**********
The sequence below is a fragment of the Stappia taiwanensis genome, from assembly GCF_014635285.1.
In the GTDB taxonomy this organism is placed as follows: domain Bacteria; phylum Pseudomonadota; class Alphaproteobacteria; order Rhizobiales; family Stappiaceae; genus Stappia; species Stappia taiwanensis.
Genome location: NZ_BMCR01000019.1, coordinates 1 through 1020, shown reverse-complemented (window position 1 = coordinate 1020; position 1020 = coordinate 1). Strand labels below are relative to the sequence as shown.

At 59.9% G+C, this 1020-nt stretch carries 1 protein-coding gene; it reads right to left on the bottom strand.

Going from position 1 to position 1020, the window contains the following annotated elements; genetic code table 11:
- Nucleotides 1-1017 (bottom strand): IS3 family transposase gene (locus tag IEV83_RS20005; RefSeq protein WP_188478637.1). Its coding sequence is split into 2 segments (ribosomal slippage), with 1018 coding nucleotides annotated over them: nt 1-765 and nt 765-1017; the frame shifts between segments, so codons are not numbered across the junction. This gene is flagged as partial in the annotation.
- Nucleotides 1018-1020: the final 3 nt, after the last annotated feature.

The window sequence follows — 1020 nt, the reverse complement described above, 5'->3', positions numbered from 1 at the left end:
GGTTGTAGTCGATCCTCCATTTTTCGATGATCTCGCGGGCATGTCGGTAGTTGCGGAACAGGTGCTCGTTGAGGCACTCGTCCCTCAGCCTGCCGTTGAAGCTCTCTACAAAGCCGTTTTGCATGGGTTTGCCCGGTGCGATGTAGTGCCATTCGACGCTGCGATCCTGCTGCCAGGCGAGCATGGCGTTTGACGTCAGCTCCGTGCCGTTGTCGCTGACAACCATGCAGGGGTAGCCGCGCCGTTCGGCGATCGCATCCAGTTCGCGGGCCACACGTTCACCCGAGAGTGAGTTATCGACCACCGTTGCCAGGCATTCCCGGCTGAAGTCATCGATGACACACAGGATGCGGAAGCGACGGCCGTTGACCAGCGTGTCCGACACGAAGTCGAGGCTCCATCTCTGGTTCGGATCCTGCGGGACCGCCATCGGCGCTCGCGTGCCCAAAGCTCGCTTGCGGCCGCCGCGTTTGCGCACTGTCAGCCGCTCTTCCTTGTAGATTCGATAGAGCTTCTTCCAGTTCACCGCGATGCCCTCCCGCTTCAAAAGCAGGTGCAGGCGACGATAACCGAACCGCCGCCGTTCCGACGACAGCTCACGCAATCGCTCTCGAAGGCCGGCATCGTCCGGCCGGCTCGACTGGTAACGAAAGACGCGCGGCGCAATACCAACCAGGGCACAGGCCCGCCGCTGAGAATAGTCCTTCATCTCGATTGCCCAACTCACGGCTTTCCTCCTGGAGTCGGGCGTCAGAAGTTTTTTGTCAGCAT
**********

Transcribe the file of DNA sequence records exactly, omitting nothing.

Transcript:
The sequence below is a fragment of the Stappia taiwanensis genome, from assembly GCF_014635285.1.
In the GTDB taxonomy this organism is placed as follows: domain Bacteria; phylum Pseudomonadota; class Alphaproteobacteria; order Rhizobiales; family Stappiaceae; genus Stappia; species Stappia taiwanensis.
Genome location: NZ_BMCR01000019.1, coordinates 1 through 1020, shown reverse-complemented (window position 1 = coordinate 1020; position 1020 = coordinate 1). Strand labels below are relative to the sequence as shown.

At 59.9% G+C, this 1020-nt stretch carries 1 protein-coding gene; it reads right to left on the bottom strand.

Going from position 1 to position 1020, the window contains the following annotated elements; genetic code table 11:
- Nucleotides 1-1017 (bottom strand): IS3 family transposase gene (locus tag IEV83_RS20005; RefSeq protein WP_188478637.1). Its coding sequence is split into 2 segments (ribosomal slippage), with 1018 coding nucleotides annotated over them: nt 1-765 and nt 765-1017; the frame shifts between segments, so codons are not numbered across the junction. This gene is flagged as partial in the annotation.
- Nucleotides 1018-1020: the final 3 nt, after the last annotated feature.

The window sequence follows — 1020 nt, the reverse complement described above, 5'->3', positions numbered from 1 at the left end:
GGTTGTAGTCGATCCTCCATTTTTCGATGATCTCGCGGGCATGTCGGTAGTTGCGGAACAGGTGCTCGTTGAGGCACTCGTCCCTCAGCCTGCCGTTGAAGCTCTCTACAAAGCCGTTTTGCATGGGTTTGCCCGGTGCGATGTAGTGCCATTCGACGCTGCGATCCTGCTGCCAGGCGAGCATGGCGTTTGACGTCAGCTCCGTGCCGTTGTCGCTGACAACCATGCAGGGGTAGCCGCGCCGTTCGGCGATCGCATCCAGTTCGCGGGCCACACGTTCACCCGAGAGTGAGTTATCGACCACCGTTGCCAGGCATTCCCGGCTGAAGTCATCGATGACACACAGGATGCGGAAGCGACGGCCGTTGACCAGCGTGTCCGACACGAAGTCGAGGCTCCATCTCTGGTTCGGATCCTGCGGGACCGCCATCGGCGCTCGCGTGCCCAAAGCTCGCTTGCGGCCGCCGCGTTTGCGCACTGTCAGCCGCTCTTCCTTGTAGATTCGATAGAGCTTCTTCCAGTTCACCGCGATGCCCTCCCGCTTCAAAAGCAGGTGCAGGCGACGATAACCGAACCGCCGCCGTTCCGACGACAGCTCACGCAATCGCTCTCGAAGGCCGGCATCGTCCGGCCGGCTCGACTGGTAACGAAAGACGCGCGGCGCAATACCAACCAGGGCACAGGCCCGCCGCTGAGAATAGTCCTTCATCTCGATTGCCCAACTCACGGCTTTCCTCCTGGAGTCGGGCGTCAGAAGTTTTTTGTCAGCAT